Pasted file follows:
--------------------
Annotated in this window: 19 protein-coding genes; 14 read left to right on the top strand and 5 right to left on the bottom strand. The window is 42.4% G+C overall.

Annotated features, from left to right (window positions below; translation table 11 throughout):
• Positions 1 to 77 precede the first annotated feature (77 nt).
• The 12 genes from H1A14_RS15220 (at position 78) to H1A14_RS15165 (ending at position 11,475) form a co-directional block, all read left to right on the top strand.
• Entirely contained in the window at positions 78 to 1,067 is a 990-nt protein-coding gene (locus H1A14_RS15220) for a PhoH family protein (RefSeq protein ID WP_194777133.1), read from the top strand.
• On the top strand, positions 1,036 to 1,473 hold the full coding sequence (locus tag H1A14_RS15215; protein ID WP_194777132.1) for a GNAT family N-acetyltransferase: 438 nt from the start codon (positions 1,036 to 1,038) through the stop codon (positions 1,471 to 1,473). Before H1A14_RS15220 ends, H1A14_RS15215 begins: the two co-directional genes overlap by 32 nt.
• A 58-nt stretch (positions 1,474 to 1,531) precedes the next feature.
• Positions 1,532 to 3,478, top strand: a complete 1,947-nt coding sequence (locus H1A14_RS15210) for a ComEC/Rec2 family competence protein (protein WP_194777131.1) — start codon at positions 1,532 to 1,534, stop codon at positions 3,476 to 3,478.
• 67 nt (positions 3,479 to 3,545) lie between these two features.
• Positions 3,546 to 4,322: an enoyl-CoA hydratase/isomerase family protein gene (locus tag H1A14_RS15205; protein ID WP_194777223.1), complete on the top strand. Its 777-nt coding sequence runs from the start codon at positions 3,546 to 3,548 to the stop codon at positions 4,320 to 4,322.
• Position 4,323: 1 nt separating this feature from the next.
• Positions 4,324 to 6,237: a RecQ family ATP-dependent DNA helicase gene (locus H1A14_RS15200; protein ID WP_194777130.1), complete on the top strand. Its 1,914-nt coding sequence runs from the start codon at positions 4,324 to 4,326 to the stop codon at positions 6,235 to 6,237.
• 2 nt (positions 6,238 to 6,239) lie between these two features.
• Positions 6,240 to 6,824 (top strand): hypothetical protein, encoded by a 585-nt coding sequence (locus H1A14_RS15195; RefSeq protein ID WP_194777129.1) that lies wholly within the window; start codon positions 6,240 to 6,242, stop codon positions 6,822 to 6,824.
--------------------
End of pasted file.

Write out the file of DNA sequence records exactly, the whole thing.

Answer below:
Annotated in this window: 19 protein-coding genes; 14 read left to right on the top strand and 5 right to left on the bottom strand. The window is 42.4% G+C overall.

Annotated features, from left to right (window positions below; translation table 11 throughout):
• Positions 1 to 77 precede the first annotated feature (77 nt).
• The 12 genes from H1A14_RS15220 (at position 78) to H1A14_RS15165 (ending at position 11,475) form a co-directional block, all read left to right on the top strand.
• Entirely contained in the window at positions 78 to 1,067 is a 990-nt protein-coding gene (locus H1A14_RS15220) for a PhoH family protein (RefSeq protein ID WP_194777133.1), read from the top strand.
• On the top strand, positions 1,036 to 1,473 hold the full coding sequence (locus tag H1A14_RS15215; protein ID WP_194777132.1) for a GNAT family N-acetyltransferase: 438 nt from the start codon (positions 1,036 to 1,038) through the stop codon (positions 1,471 to 1,473). Before H1A14_RS15220 ends, H1A14_RS15215 begins: the two co-directional genes overlap by 32 nt.
• A 58-nt stretch (positions 1,474 to 1,531) precedes the next feature.
• Positions 1,532 to 3,478, top strand: a complete 1,947-nt coding sequence (locus H1A14_RS15210) for a ComEC/Rec2 family competence protein (protein WP_194777131.1) — start codon at positions 1,532 to 1,534, stop codon at positions 3,476 to 3,478.
• 67 nt (positions 3,479 to 3,545) lie between these two features.
• Positions 3,546 to 4,322: an enoyl-CoA hydratase/isomerase family protein gene (locus tag H1A14_RS15205; protein ID WP_194777223.1), complete on the top strand. Its 777-nt coding sequence runs from the start codon at positions 3,546 to 3,548 to the stop codon at positions 4,320 to 4,322.
• Position 4,323: 1 nt separating this feature from the next.
• Positions 4,324 to 6,237: a RecQ family ATP-dependent DNA helicase gene (locus H1A14_RS15200; protein ID WP_194777130.1), complete on the top strand. Its 1,914-nt coding sequence runs from the start codon at positions 4,324 to 4,326 to the stop codon at positions 6,235 to 6,237.
• 2 nt (positions 6,238 to 6,239) lie between these two features.
• Positions 6,240 to 6,824 (top strand): hypothetical protein, encoded by a 585-nt coding sequence (locus H1A14_RS15195; RefSeq protein ID WP_194777129.1) that lies wholly within the window; start codon positions 6,240 to 6,242, stop codon positions 6,822 to 6,824.